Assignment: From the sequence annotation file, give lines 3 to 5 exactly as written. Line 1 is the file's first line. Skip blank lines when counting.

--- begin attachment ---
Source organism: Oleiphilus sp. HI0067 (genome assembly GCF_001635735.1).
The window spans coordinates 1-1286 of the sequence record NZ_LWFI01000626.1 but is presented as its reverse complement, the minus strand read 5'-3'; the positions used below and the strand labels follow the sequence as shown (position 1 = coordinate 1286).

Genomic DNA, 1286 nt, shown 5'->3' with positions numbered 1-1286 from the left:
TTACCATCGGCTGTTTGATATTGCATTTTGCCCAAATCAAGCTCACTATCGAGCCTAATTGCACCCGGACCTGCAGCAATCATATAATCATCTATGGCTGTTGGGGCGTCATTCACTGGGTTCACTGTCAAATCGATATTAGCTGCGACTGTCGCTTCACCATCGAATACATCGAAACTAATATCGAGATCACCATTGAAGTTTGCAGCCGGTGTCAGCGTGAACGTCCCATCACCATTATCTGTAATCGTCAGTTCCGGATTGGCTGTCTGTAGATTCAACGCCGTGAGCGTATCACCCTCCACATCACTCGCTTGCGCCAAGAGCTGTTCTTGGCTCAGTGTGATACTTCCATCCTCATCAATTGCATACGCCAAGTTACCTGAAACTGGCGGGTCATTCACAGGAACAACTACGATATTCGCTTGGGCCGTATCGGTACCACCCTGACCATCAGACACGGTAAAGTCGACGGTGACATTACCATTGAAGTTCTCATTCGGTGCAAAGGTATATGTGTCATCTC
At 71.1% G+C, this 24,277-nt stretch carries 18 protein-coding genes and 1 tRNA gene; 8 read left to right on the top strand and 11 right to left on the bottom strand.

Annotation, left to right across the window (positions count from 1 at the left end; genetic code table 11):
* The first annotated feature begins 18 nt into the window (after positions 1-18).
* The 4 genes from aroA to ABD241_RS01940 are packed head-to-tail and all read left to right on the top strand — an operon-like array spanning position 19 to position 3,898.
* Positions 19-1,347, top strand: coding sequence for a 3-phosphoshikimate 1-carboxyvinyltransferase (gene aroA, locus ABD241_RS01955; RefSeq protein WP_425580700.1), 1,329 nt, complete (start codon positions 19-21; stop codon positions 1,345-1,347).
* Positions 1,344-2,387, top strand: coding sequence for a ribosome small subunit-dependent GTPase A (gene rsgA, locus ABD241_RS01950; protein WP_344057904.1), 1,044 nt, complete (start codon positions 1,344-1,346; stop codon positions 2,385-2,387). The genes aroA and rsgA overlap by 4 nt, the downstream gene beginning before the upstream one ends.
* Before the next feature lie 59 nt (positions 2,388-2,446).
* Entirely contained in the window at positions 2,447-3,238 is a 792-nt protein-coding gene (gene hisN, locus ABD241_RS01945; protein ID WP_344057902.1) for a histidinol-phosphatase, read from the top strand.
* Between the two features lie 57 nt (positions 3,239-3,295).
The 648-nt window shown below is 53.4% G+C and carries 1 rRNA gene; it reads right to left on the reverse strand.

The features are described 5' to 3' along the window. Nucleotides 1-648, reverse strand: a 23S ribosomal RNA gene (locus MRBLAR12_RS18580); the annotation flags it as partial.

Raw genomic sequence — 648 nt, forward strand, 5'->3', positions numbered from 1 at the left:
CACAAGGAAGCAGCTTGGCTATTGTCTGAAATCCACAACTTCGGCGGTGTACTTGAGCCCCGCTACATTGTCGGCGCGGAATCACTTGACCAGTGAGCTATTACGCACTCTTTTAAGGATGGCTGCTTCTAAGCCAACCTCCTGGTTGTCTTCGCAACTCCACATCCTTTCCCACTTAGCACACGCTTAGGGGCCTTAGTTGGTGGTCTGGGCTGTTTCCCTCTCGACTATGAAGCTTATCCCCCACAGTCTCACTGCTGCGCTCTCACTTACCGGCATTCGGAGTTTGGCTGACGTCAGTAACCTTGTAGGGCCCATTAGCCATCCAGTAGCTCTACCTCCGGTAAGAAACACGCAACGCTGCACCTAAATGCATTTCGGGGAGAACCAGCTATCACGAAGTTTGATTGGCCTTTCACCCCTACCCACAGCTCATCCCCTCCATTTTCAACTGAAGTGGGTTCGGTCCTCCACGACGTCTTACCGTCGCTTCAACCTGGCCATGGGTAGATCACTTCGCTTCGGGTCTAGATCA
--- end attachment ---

Genomic DNA, 1286 nt, shown 5'->3' with positions numbered 1-1286 from the left:
TTACCATCGGCTGTTTGATATTGCATTTTGCCCAAATCAAGCTCACTATCGAGCCTAATTGCACCCGGACCTGCAGCAATCATATAATCATCTATGGCTGTTGGGGCGTCATTCACTGGGTTCACTGTCAAATCGATATTAGCTGCGACTGTCGCTTCACCATCGAATACATCGAAACTAATATCGAGATCACCATTGAAGTTTGCAGCCGGTGTCAGCGTGAACGTCCCATCACCATTATCTGTAATCGTCAGTTCCGGATTGGCTGTCTGTAGATTCAACGCCGTGAGCGTATCACCCTCCACATCACTCGCTTGCGCCAAGAGCTGTTCTTGGCTCAGTGTGATACTTCCATCCTCATCAATTGCATACGCCAAGTTACCTGAAACTGGCGGGTCATTCACAGGAACAACTACGATATTCGCTTGGGCCGTATCGGTACCACCCTGACCATCAGACACGGTAAAGTCGACGGTGACATTACCATTGAAGTTCTCATTCGGTGCAAAGGTATATGTGTCATCTC
At 71.1% G+C, this 24,277-nt stretch carries 18 protein-coding genes and 1 tRNA gene; 8 read left to right on the top strand and 11 right to left on the bottom strand.